Students will learn about the art, culture, traditions, and people of Mexico with these lessons and classroom craft ideas, like skeleton puppets and Frida Kahlo-styled self portraits.
- Learn that the art form of paper cutting is from Mexico
- Identify and make an ABAB pattern
- Make a Mexican paper cutting
- Chart paper and markers
- Look What Came From Mexico by Miles Harvey
- Green, red, and white construction paper or cardstock
- 15.5- x 20-inch red, white, and green tissue paper, at least one sheet per student, plus extras
- 12- x 18-inch sheets of construction paper in various colors, one per student
- Yarn or string
- Colors of Mexico by Lynn Ainsworth Olawsky
- Paper clips, one per student
- Optional: KWL Chart printable
- Gather 15.5- x 20-inch sheets of tissue paper in green, red, and white (the colors of the Mexican flag). Fold each sheet of tissue paper in half, then fold in half again, and finally fold in half a third time. This should result in a rectangular shape. Prepare many extras just in case students need to start over.
- Using construction paper or cardstock, cut out red triangles, green squares, and white circles. These should be large enough for students to stand on during the Pattern Stomp Game.
- For each student, roll up one 12- x 18-inch piece of construction paper horizontally. Tape the edges closed so you 18-inch-long tubes.
- Cut the yarn or string into pieces approximately 50 inches long. Each student will need one piece.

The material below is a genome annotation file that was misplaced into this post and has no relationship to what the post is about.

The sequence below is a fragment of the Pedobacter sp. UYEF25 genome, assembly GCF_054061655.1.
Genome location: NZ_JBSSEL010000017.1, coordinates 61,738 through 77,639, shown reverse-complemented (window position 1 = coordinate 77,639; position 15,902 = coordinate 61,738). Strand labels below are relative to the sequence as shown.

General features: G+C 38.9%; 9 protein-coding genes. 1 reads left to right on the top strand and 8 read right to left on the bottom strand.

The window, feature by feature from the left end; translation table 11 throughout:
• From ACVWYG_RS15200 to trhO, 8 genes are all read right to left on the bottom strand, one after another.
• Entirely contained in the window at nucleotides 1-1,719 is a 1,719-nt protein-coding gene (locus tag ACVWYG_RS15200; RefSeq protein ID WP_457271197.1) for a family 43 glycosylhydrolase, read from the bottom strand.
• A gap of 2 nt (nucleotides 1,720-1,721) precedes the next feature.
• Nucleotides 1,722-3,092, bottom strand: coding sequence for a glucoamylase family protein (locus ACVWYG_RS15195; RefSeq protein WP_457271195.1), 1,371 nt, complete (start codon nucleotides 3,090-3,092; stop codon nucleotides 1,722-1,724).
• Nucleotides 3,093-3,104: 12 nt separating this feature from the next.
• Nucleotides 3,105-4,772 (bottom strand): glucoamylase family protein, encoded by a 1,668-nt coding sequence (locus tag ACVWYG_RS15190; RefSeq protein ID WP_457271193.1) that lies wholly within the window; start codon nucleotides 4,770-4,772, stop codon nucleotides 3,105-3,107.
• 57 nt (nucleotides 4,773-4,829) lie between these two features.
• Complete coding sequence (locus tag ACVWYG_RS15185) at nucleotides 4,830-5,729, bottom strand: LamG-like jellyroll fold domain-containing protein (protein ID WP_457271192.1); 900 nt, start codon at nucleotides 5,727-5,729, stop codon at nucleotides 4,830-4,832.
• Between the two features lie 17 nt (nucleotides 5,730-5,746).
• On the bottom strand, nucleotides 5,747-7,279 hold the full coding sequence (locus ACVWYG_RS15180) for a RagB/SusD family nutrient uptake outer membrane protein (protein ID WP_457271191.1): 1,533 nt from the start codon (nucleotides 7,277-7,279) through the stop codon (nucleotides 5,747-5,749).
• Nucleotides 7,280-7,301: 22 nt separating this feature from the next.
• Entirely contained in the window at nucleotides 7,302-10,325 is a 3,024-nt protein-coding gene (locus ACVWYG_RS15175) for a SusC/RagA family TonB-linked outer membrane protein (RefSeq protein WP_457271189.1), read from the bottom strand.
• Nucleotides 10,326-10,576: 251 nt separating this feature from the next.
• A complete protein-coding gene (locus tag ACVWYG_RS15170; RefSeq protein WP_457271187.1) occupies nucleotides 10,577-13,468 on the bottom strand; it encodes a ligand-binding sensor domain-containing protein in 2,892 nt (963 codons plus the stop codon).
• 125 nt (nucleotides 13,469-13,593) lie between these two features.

- Write a KWL chart on a sheet of chart paper. The chart should be divided into three columns: K = what you know; W = what you want to learn; and L = what you learned. See the KWL Chart printable for an example.
Step 1: Begin this unit by completing a KWL chart with the class. Ask students "What do you know about Mexico?" Then ask students "What would you like to learn about Mexico?"
Note: Accessing prior knowledge is so important because it is one way to drive your instruction of the unit. When writing down the students' responses, I always write their names next to what they said and I try to include a quick draw. Not only does it improve their self-esteem, but it's also a great resource for the students to look at during journal time.
Step 2: Read the book Look What Came From Mexico by Miles Harvey aloud to the class. Afterward, see if any of the questions from the KWL chart can be answered now. If yes, list the answers under the L part of the chart. ("What did you learn?")
Step 3: Focus on Mexican folk art. Show students an example of a Mexican paper cutting. Discuss what they see in the cutting: color, patterns, and shapes.
Step 4: Play the Pattern Stomp Game with students. Place a red triangle down on the ground, and then a green square, red triangle, green square, etc. Have students stand in a line and say the pattern as they are stomping on the shape. Add a white circle into the pattern. This exposure will be beneficial to the students later, when they are making patterns with their tissue paper.
Step 5: Model cutting the folded tissue paper.
- Draw an ABAB pattern onto the folded tissue paper all around the paper's edges.
- Cut out the pattern with scissors. I usually cut a simple pattern, like triangle, square, triangle, square, etc.